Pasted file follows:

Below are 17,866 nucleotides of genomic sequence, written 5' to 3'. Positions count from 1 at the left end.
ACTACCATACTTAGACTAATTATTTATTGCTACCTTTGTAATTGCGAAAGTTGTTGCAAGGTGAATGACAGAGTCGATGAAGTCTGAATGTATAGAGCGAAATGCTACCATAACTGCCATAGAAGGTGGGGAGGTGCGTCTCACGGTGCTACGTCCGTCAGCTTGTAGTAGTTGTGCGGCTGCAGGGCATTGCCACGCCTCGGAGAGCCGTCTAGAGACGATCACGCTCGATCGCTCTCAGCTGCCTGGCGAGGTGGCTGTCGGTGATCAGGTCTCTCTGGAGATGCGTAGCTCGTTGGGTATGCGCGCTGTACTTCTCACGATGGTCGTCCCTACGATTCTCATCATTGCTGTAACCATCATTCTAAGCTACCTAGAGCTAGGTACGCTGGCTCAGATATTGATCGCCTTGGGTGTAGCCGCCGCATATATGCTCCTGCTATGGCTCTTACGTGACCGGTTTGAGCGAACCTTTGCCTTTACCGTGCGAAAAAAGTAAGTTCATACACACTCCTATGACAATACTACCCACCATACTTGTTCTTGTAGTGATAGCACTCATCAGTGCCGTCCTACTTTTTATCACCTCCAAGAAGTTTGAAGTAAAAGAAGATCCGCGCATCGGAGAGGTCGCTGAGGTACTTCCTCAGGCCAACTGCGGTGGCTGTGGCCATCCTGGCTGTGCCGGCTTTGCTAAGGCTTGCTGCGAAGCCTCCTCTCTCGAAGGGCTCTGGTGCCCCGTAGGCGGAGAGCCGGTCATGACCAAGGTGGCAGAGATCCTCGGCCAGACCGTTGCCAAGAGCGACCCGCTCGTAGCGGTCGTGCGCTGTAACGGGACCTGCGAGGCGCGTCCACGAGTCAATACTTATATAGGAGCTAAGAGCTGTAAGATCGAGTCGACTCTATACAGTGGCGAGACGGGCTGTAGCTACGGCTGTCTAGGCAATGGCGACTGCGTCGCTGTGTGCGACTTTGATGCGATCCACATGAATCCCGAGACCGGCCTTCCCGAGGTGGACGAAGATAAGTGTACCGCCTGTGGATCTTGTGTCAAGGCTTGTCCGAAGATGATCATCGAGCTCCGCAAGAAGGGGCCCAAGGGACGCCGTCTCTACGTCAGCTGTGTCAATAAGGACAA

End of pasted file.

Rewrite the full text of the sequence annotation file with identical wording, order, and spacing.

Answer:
Below are 17,866 nucleotides of genomic sequence, written 5' to 3'. Positions count from 1 at the left end.
ACTACCATACTTAGACTAATTATTTATTGCTACCTTTGTAATTGCGAAAGTTGTTGCAAGGTGAATGACAGAGTCGATGAAGTCTGAATGTATAGAGCGAAATGCTACCATAACTGCCATAGAAGGTGGGGAGGTGCGTCTCACGGTGCTACGTCCGTCAGCTTGTAGTAGTTGTGCGGCTGCAGGGCATTGCCACGCCTCGGAGAGCCGTCTAGAGACGATCACGCTCGATCGCTCTCAGCTGCCTGGCGAGGTGGCTGTCGGTGATCAGGTCTCTCTGGAGATGCGTAGCTCGTTGGGTATGCGCGCTGTACTTCTCACGATGGTCGTCCCTACGATTCTCATCATTGCTGTAACCATCATTCTAAGCTACCTAGAGCTAGGTACGCTGGCTCAGATATTGATCGCCTTGGGTGTAGCCGCCGCATATATGCTCCTGCTATGGCTCTTACGTGACCGGTTTGAGCGAACCTTTGCCTTTACCGTGCGAAAAAAGTAAGTTCATACACACTCCTATGACAATACTACCCACCATACTTGTTCTTGTAGTGATAGCACTCATCAGTGCCGTCCTACTTTTTATCACCTCCAAGAAGTTTGAAGTAAAAGAAGATCCGCGCATCGGAGAGGTCGCTGAGGTACTTCCTCAGGCCAACTGCGGTGGCTGTGGCCATCCTGGCTGTGCCGGCTTTGCTAAGGCTTGCTGCGAAGCCTCCTCTCTCGAAGGGCTCTGGTGCCCCGTAGGCGGAGAGCCGGTCATGACCAAGGTGGCAGAGATCCTCGGCCAGACCGTTGCCAAGAGCGACCCGCTCGTAGCGGTCGTGCGCTGTAACGGGACCTGCGAGGCGCGTCCACGAGTCAATACTTATATAGGAGCTAAGAGCTGTAAGATCGAGTCGACTCTATACAGTGGCGAGACGGGCTGTAGCTACGGCTGTCTAGGCAATGGCGACTGCGTCGCTGTGTGCGACTTTGATGCGATCCACATGAATCCCGAGACCGGCCTTCCCGAGGTGGACGAAGATAAGTGTACCGCCTGTGGATCTTGTGTCAAGGCTTGTCCGAAGATGATCATCGAGCTCCGCAAGAAGGGGCCCAAGGGACGCCGTCTCTACGTCAGCTGTGTCAATAAGGACAA